Johnny America




“It’s a liv­ing na­tiv­i­ty,” he said from the side of his mouth. Be­fore and af­ter that his teeth chat­tered. The snow on Pas­tor Bryan’s front lawn was­n’t fake. Loose robes were like­ly more ap­pro­pri­ate away in a manger, some­where in the Mid­dle East.

Kevin was Joseph, poised over Mary and her bun­dle of hope and joy. Ex­pe­ri­ence from the year be­fore led the church’s de­ci­sion to use a doll. Two-plus hours out­side in the heart of win­ter is sel­dom an en­vi­ron­ment en­dorsed by pe­di­a­tri­cians and con­cerned par­ents. One in­fant was hand­ed a re­prieve but Kevin, the woman por­tray­ing Mary, the Three Wise Men, the chil­dren dressed as an­gels of vary­ing or­der, and a troop of farm an­i­mals re­mained in se­mi-fixed po­si­tions as the ap­pear­ance of the North Star neared.

Doug took in the scene from the side­walk with a hand­ful of on­look­ers. Some had stopped af­ter dri­ving by the Pas­tor’s house, op­ti­mal­ly lo­cat­ed at one end of Christ­mas Lane, a small neigh­bor­hood ded­i­cat­ed to hol­i­day cheer and out­ra­geous elec­tric bills. Oth­ers were loy­al fam­i­ly mem­bers, snap­ping pho­tos of loved ones reen­act­ing that mem­o­rable moment.

Con­scious of the sanc­ti­ty the dis­play in­tend­ed, Doug point­ed to his wrist­watch and looked at Kevin with arched eye­brows. Kevin rolled his eyes in re­sponse. Ei­ther he meant that, “I’ll prob­a­bly be stuck here for an­oth­er two thou­sand years,” or, “I can’t be­lieve you’d be so dis­re­spect­ful.” The crunch of snow un­der his feet re­sound­ed in the still air. Even if Kevin were to break ranks and re­spond, Doug would not have heard.

Near­ly an hour elapsed be­fore the play­ers be­gan hop­ping up and down to pro­vide heat to their staged ex­trem­i­ties. Christ’s birth reen­act­ment drew to a close. Pas­tor Bryan moved through the set, shar­ing his ap­pre­ci­a­tion with the ded­i­cat­ed troop, as if they chose to participate.

The move­ment drew Doug’s at­ten­tion from the celebri­ty mag­a­zine he was flip­ping through. He turned on the head­lights, sig­nal­ing Kevin and il­lu­mi­nat­ing the flim­sy ex­tent of his cos­tume. Kevin paused then re­turned his at­ten­tions to the dis­man­tling of the set. Af­ter ten min­utes, then hugs and hand­shakes with cast and pas­tor, he got in on the pas­sen­ger side.

Over the heater and com­men­tary from NPR, Doug and Kevin ex­changed heys. Doug put the car in­to dri­ve and left the re­mains of the na­tiv­i­ty scene be­hind. He thought Kevin would do the same. The con­ver­sa­tion was lim­it­ed to the com­mer­cial-free broad­cast the en­tire ride home.

Kevin moved through the apart­ment, turn­ing off lights, when Doug de­cid­ed to break the si­lence. “I imag­ine cast­ing you as Joseph en­sured the like­li­hood of an im­mac­u­late con­cep­tion,” he said from un­der the tight­ly tucked blan­kets of the queen-sized, low-pro­file, ul­tra-mod­ern bed, “but it must’ve played hell on the young bride’s self-con­fi­dence.” Kevin turned and nod­ded, then be­gan un­dress­ing with his back to­ward the bed. It was min­utes af­ter ly­ing down that he said good night.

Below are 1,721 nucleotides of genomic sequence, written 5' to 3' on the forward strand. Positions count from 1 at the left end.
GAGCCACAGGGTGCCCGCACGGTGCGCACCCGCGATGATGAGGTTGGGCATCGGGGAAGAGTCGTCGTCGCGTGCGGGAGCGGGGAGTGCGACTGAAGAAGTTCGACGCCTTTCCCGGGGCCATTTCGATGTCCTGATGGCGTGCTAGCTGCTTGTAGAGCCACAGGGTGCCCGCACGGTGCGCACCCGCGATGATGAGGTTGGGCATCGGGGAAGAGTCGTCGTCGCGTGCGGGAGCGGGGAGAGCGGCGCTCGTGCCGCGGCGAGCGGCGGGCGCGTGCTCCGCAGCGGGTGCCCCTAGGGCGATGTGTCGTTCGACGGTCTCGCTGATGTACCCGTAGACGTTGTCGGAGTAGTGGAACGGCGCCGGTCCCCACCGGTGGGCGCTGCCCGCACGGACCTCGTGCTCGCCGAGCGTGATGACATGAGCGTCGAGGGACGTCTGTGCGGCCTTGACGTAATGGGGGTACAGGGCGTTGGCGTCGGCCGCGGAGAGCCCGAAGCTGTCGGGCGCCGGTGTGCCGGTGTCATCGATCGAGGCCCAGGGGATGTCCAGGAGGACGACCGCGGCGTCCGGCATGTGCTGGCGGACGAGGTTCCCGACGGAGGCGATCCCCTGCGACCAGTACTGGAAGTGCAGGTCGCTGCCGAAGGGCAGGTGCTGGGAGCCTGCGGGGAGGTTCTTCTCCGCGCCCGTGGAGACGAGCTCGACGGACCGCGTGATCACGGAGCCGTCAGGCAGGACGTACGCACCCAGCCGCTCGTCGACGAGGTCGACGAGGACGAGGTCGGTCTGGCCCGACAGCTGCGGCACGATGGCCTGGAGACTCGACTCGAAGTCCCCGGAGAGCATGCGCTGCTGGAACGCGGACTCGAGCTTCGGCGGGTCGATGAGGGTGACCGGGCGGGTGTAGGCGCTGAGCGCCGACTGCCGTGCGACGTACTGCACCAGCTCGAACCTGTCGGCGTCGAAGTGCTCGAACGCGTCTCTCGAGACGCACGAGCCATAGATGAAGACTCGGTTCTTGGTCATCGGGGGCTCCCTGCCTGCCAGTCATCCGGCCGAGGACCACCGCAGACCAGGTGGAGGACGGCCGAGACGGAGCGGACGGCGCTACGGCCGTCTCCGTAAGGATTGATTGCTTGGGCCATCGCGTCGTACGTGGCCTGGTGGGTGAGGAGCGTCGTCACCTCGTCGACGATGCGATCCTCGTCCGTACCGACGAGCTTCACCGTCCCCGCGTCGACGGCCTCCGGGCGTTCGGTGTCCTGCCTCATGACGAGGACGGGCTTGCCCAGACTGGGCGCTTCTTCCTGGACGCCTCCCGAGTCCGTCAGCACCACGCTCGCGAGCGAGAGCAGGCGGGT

Since they were now talk­ing, Doug asked what day the fol­low­ing week they should go down to the agency. “Be­cause af­ter that they’ll prob­a­bly be closed for the hol­i­days, be­ing gov­ern­ment run.”

“Can we talk about it to­mor­row?” Kevin asked. He was on his side, fac­ing away, and his voice was distant.

“Sure. But if we could de­cide tonight, there’d be one less thing to have to do to­mor­row. It’s our on­ly day off to­geth­er, remember.”

Kevin rolled to his back and ex­haled. “It’s just that I had a talk with Pas­tor Bryan to­day, just be­fore the na­tiv­i­ty, and he brought up a few points that I’m not sure we’ve thought about. Some of the oth­ers in the con­gre­ga­tion had opin­ions, too,” he said.

“No kid­ding? What a sur­prise that must’ve been. Who would’ve guessed?” Doug asked.

“I think they had some valid points. I mean… what makes us so knowl­edge­able about child de­vel­op­ment? Maybe we’re be­ing a lit­tle pre­sump­tu­ous by think­ing we know what’s best. Maybe we’re not ac­tu­al­ly qual­i­fied. Maybe we’re not even ready, yet,” Kevin said.

“And maybe there’s no more room at the inn,” Doug added.

“What are you talk­ing about?” Doug asked, “That does­n’t make any sense.”

“No, it does­n’t,” said Doug, “Good night, Kev.”

In the morn­ing Doug woke up last. Kevin was in the kitch­enette, cook­ing and hum­ming. Mo­ments lat­er, Doug had a plate on the bed and a glass of juice on the nightstand.

“That was stu­pid last night,” said Kevin, “I just freaked out a lit­tle bit. The re­spon­si­bil­i­ty of a child and all. Pas­tor Bryan does­n’t know our sit­u­a­tion.” Doug looked up from his omelet. “He does­n’t know, but I do,” Kevin con­tin­ued, “and I’ve decided.”

Doug smiled. “A Christ­mas mir­a­cle,” he said.

Filed under Fiction on March 23rd, 2007

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